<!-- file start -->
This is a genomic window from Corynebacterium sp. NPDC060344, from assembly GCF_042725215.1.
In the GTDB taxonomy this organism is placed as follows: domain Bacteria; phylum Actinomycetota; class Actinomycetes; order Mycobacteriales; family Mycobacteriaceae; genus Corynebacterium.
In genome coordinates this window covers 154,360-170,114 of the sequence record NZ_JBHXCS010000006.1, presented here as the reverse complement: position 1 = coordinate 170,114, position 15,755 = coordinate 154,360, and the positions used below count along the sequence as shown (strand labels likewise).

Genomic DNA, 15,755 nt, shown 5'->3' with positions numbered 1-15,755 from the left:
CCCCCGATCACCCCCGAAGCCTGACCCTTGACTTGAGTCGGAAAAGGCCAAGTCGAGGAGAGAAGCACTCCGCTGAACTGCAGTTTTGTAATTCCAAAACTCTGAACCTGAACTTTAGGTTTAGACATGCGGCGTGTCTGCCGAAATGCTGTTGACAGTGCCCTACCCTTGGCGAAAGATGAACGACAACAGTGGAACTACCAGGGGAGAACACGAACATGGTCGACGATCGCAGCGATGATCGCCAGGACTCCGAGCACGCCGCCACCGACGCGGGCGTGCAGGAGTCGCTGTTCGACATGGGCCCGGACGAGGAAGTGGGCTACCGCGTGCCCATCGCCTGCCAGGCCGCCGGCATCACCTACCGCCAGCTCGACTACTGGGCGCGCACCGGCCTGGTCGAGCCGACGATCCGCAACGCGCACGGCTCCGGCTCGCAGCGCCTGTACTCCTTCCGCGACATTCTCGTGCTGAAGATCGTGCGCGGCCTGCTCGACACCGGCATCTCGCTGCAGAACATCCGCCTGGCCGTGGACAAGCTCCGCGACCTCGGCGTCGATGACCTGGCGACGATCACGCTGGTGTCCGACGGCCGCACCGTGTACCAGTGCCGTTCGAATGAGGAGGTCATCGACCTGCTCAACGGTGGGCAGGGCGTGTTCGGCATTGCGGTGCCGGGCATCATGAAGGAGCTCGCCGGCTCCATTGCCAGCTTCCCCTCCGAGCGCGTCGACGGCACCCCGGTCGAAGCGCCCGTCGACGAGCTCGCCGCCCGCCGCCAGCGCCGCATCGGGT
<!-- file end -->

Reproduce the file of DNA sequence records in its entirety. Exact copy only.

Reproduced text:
This is a genomic window from Corynebacterium sp. NPDC060344, from assembly GCF_042725215.1.
In the GTDB taxonomy this organism is placed as follows: domain Bacteria; phylum Actinomycetota; class Actinomycetes; order Mycobacteriales; family Mycobacteriaceae; genus Corynebacterium.
In genome coordinates this window covers 154,360-170,114 of the sequence record NZ_JBHXCS010000006.1, presented here as the reverse complement: position 1 = coordinate 170,114, position 15,755 = coordinate 154,360, and the positions used below count along the sequence as shown (strand labels likewise).

Genomic DNA, 15,755 nt, shown 5'->3' with positions numbered 1-15,755 from the left:
CCCCCGATCACCCCCGAAGCCTGACCCTTGACTTGAGTCGGAAAAGGCCAAGTCGAGGAGAGAAGCACTCCGCTGAACTGCAGTTTTGTAATTCCAAAACTCTGAACCTGAACTTTAGGTTTAGACATGCGGCGTGTCTGCCGAAATGCTGTTGACAGTGCCCTACCCTTGGCGAAAGATGAACGACAACAGTGGAACTACCAGGGGAGAACACGAACATGGTCGACGATCGCAGCGATGATCGCCAGGACTCCGAGCACGCCGCCACCGACGCGGGCGTGCAGGAGTCGCTGTTCGACATGGGCCCGGACGAGGAAGTGGGCTACCGCGTGCCCATCGCCTGCCAGGCCGCCGGCATCACCTACCGCCAGCTCGACTACTGGGCGCGCACCGGCCTGGTCGAGCCGACGATCCGCAACGCGCACGGCTCCGGCTCGCAGCGCCTGTACTCCTTCCGCGACATTCTCGTGCTGAAGATCGTGCGCGGCCTGCTCGACACCGGCATCTCGCTGCAGAACATCCGCCTGGCCGTGGACAAGCTCCGCGACCTCGGCGTCGATGACCTGGCGACGATCACGCTGGTGTCCGACGGCCGCACCGTGTACCAGTGCCGTTCGAATGAGGAGGTCATCGACCTGCTCAACGGTGGGCAGGGCGTGTTCGGCATTGCGGTGCCGGGCATCATGAAGGAGCTCGCCGGCTCCATTGCCAGCTTCCCCTCCGAGCGCGTCGACGGCACCCCGGTCGAAGCGCCCGTCGACGAGCTCGCCGCCCGCCGCCAGCGCCGCATCGGGT